27 minutes. Just to summarize so far. Just about everything has gone haywire, as expected. No Presidential candidate has ever performed like Trump has in modern history, attacking the moderators, attacking a candidate’s spouse and threatening to jail his rival. The norms are smashed, the nation in shock. But on balance, given the last week Trump has had, he is probably outperforming expectations.
28 minutes. Now it slows down. A question about health care reform gets Clinton laying out her plan. And Trump laying out his. Clinton’s plan includes phrases like “copays, deductibles, prescription drug costs.” Trump’s plan includes phrases like, “We have to repeal it and replace it with something absolutely much less expensive.”
30 minutes. Trump bashes the Canadian single-payer health system. “The Canadians, when they need a big operation, they come into the United States in many cases, because their system is so slow,” he says. “It’s catastrophic in certain ways.” More evidence memory does not matter. In the first debate of this election cycle, in August of 2015, Trump said, “As far as single payer, it works in Canada.”
34 minutes. A Muslim extra asks Trump what he will do to stem the rise of Islamophobia in the United States. He answers by saying, “We have to be sure that Muslims come in and report when they see something going on. When they see hatred going on, they have to report it.” Also President Obama needs to start using the term “radical Islamic terrorism.”
37 minutes. “Violent jihadist terrorist,” responds Clinton. “We are not at war with Islam. And it is a mistake and it plays into the hands of the terrorists to act as though we are.” While Clinton speaks, Trump appears to be doing standing pushups against the back of his stool.
40 minutes. Trump admits that he has given up his plan to ban all Muslims from entering the country until “we can figure out what the hell is going on.” Trump said the idea has “morphed” into his new plan for “extreme vetting.” Raddatz asks, “Why did it morph?” Trump answers, “Why don’t you interrupt her?”
43 minutes. Trump says again he opposed the Iraq war before it began. Clinton says again that there is no record of him doing that. “It’s been debunked,” she says. “Has not been debunked,” he says. It has been debunked. There is no public record of him opposing the war before it began. There is a record of him supporting it.
44 minutes. Trump says “ICE just endorsed me,” in reference to the Immigration and Customs Enforcement division of the Department of Homeland Security. They did not. A union representing some ICE employees endorsed him.
45 minutes. Clinton is asked why she once said, in a speech transcript published by Wikileaks, that it is important to have a public position and a private position on political issues. Clinton answers by saying Abraham Lincoln did this, at least in a Hollywood adaptation by Steven Spielberg. “She lied. Now she’s blaming the lie on the late, great Abraham Lincoln,” says Trump. “Honest Abe never lied.” Snap.
48 minutes. Strangely, Trump follows this by saying no one knows for sure it was the Russians who hacked her campaign’s email and gave the documents to Wikileaks, even though that is what the U.S. intelligence community has concluded. Then Trump goes further. “Maybe there is no hacking,” he says, which doesn’t make any sense. But don’t think hard. This is an Infowars campaign. Just a few weeks ago, Trump encouraged the Russians to hack Clinton’s emails.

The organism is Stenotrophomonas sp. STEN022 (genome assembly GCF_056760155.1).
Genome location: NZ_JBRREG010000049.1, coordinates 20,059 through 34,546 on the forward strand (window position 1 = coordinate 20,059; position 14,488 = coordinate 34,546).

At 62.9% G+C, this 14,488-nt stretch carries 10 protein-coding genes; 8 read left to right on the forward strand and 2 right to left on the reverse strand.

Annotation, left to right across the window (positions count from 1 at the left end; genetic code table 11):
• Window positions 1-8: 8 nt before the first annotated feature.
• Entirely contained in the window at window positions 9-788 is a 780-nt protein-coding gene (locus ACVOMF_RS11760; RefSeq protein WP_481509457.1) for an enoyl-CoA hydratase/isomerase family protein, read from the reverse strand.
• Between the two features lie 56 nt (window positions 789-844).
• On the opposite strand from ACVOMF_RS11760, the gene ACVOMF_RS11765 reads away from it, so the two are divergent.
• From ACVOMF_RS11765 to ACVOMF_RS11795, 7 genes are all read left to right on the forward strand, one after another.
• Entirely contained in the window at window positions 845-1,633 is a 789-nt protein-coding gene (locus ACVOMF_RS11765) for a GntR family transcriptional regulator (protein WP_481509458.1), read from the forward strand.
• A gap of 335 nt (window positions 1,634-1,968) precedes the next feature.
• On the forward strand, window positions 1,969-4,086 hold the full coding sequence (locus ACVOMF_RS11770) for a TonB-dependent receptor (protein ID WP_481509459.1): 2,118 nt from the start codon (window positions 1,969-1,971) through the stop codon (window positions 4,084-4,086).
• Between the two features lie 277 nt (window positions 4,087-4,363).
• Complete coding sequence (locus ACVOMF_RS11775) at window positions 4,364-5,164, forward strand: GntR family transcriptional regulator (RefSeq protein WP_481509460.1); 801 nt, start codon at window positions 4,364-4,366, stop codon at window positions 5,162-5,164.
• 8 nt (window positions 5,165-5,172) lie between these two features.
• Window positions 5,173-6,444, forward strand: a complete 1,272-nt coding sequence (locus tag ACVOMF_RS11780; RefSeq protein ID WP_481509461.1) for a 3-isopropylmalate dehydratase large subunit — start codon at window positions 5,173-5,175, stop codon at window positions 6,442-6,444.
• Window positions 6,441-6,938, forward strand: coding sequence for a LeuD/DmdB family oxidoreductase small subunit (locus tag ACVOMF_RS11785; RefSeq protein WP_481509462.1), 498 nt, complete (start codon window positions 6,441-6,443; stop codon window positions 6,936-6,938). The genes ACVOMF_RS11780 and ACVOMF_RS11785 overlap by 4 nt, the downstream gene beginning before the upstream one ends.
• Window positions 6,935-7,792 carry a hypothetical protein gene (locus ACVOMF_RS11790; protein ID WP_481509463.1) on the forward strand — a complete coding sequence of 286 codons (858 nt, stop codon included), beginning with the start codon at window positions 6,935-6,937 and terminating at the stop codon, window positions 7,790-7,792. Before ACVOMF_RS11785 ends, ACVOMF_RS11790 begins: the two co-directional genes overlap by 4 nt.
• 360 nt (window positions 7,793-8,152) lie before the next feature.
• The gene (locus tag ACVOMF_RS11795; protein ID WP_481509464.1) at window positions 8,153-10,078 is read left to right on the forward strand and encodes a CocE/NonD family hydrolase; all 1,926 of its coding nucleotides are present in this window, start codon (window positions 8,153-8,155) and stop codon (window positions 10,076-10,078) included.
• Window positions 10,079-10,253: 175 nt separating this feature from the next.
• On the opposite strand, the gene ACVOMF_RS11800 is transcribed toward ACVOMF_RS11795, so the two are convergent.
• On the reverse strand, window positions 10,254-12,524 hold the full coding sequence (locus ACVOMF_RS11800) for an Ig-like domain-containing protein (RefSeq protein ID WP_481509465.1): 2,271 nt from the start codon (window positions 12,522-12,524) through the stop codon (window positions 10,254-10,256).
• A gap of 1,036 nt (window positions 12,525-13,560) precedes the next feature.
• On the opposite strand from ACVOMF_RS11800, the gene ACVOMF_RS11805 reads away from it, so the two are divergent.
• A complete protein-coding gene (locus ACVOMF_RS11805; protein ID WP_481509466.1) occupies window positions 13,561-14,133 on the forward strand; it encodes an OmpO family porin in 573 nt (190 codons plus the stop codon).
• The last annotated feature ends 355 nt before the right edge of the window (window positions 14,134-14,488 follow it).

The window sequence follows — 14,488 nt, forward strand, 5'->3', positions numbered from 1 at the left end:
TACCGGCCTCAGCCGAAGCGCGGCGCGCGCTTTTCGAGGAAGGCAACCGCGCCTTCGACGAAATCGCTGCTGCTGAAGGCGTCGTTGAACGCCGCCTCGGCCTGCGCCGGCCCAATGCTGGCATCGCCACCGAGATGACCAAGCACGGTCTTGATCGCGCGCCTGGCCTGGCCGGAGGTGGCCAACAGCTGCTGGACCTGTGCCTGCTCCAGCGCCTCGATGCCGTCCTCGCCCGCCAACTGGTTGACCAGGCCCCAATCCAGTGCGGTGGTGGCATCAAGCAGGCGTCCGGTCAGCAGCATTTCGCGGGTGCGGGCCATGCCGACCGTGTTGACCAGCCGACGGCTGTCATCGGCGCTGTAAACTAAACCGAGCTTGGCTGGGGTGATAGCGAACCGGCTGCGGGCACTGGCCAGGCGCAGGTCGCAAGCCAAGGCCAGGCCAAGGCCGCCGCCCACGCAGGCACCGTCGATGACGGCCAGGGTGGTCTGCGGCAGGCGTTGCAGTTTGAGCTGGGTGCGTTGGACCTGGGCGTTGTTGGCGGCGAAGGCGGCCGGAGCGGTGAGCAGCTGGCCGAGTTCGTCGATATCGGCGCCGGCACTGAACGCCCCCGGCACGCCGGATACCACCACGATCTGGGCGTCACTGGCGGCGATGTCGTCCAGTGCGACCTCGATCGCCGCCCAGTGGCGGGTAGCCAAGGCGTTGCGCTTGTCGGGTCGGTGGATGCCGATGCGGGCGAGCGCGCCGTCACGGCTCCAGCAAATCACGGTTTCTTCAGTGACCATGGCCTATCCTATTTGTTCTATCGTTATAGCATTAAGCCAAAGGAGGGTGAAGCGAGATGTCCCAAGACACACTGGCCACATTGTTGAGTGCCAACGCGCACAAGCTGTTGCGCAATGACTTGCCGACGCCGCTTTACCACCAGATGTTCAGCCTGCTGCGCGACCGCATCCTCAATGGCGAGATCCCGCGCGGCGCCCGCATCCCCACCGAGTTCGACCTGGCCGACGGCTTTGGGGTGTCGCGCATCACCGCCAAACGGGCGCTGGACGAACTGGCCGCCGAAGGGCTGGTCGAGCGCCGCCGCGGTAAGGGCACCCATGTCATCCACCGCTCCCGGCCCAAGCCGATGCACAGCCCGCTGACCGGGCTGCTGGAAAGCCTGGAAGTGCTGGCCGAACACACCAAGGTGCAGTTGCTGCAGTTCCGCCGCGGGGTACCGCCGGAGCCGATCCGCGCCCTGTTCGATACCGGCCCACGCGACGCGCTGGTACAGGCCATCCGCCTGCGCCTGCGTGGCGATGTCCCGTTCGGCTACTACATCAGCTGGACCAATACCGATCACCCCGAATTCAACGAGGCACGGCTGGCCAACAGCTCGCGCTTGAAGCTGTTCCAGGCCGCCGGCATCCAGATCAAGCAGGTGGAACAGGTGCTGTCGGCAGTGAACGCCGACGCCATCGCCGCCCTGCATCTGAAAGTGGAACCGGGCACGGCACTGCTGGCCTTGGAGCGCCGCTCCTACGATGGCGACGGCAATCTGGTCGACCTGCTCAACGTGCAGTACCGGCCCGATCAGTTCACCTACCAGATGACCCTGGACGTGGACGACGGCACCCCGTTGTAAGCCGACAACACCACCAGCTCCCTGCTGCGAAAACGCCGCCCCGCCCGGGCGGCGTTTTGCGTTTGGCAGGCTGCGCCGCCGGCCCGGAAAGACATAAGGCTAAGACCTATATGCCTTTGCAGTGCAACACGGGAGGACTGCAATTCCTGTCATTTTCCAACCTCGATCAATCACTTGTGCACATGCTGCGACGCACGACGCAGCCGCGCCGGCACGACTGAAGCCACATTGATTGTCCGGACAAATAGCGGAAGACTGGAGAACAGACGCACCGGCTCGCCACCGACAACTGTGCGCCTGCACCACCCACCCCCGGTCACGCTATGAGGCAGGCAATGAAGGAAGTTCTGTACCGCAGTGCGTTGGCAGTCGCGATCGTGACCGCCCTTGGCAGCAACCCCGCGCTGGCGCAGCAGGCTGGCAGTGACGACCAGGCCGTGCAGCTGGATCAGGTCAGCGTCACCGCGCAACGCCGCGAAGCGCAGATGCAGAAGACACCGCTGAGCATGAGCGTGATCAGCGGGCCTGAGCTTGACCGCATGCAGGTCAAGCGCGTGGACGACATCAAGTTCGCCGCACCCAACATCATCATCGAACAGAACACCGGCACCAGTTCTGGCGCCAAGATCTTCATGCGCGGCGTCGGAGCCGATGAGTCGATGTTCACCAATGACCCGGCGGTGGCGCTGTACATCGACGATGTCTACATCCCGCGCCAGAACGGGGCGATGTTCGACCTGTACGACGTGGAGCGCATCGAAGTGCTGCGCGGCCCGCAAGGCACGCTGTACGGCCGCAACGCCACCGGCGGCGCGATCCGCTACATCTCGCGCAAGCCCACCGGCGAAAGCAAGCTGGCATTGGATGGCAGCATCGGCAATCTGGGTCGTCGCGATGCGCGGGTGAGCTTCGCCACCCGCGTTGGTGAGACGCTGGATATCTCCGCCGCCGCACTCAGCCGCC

54 minutes. Trump says Clinton will raise your taxes “massively” and he will lower them. He also admits that he took nearly $1 billion in deductions, after losing that much money in the 1990s. “Of course I do,” he says. “So do all her donors.” In Trump’s view, there is no sin he has committed which someone Hillary Clinton knows has not also committed. So it’s basically a wash.
59 minutes. Time to talk Syria. Trump decides this would be a good time to further embarrass his running mate, Mike Pence, who argued last week at his debate that a Trump-Pence administration would confront Russia with military force if it continues to be involved with air strikes to defend Assad. “He and I haven’t spoken,” says Trump. “And I disagree. I disagree.” Trump likes that the governments of Russia and Syria might both unite to fight ISIS. He also calls Aleppo, a city with hundreds of thousands of people, a lost cause. “It basically has fallen,” Trump says.
68 minutes. Clinton repeats her promise never to use ground forces in Syria. “I think that would be a very serious mistake,” she says.
75 minutes. Both candidates try to answer a question about how they would govern as a devoted president to all the people in the United States. Neither is convincing.
77 minutes. “Believe me, she has tremendous hate in her heart,” Trump says about Clinton.
78 minutes. Cooper asks Trump why he told people to check out the sex tape of one of his critics, Alicia Machado, a Latina beauty pageant winner. “No, there wasn’t ‘check out a sex tape,’” Trump says. “It was just take a look at the person that she built up to be this wonderful Girl Scout who was no Girl Scout.” In fact, Trump tweeted the words “check out sex tape,” along with the false and conspiratorial suggestion that Clinton helped Machado become a U.S. citizen.
81 minutes. Trump and Clinton run through a few more issues. How they would pick Supreme Court nominees. How they view energy policy. There are answers. But it’s hard to pay attention after everything else that has happened.
90 minutes. The final question, an old standby. Say something nice about your rival. Clinton says she admires Trump’s children. Trump seems genuinely touched. “I consider her statement about my children to be a very nice compliment,” says Trump. So he returns the favor. “I will say this about Hillary. She doesn’t quit. She doesn’t give up,” he says. “I respect that. I tell it like it is. She’s a fighter.” He has spent months saying she doesn’t have the stamina for the job of President.
93 minutes. They shake hands. It’s over. This is a false bottom. Don’t get comfortable. The free fall resumes tomorrow.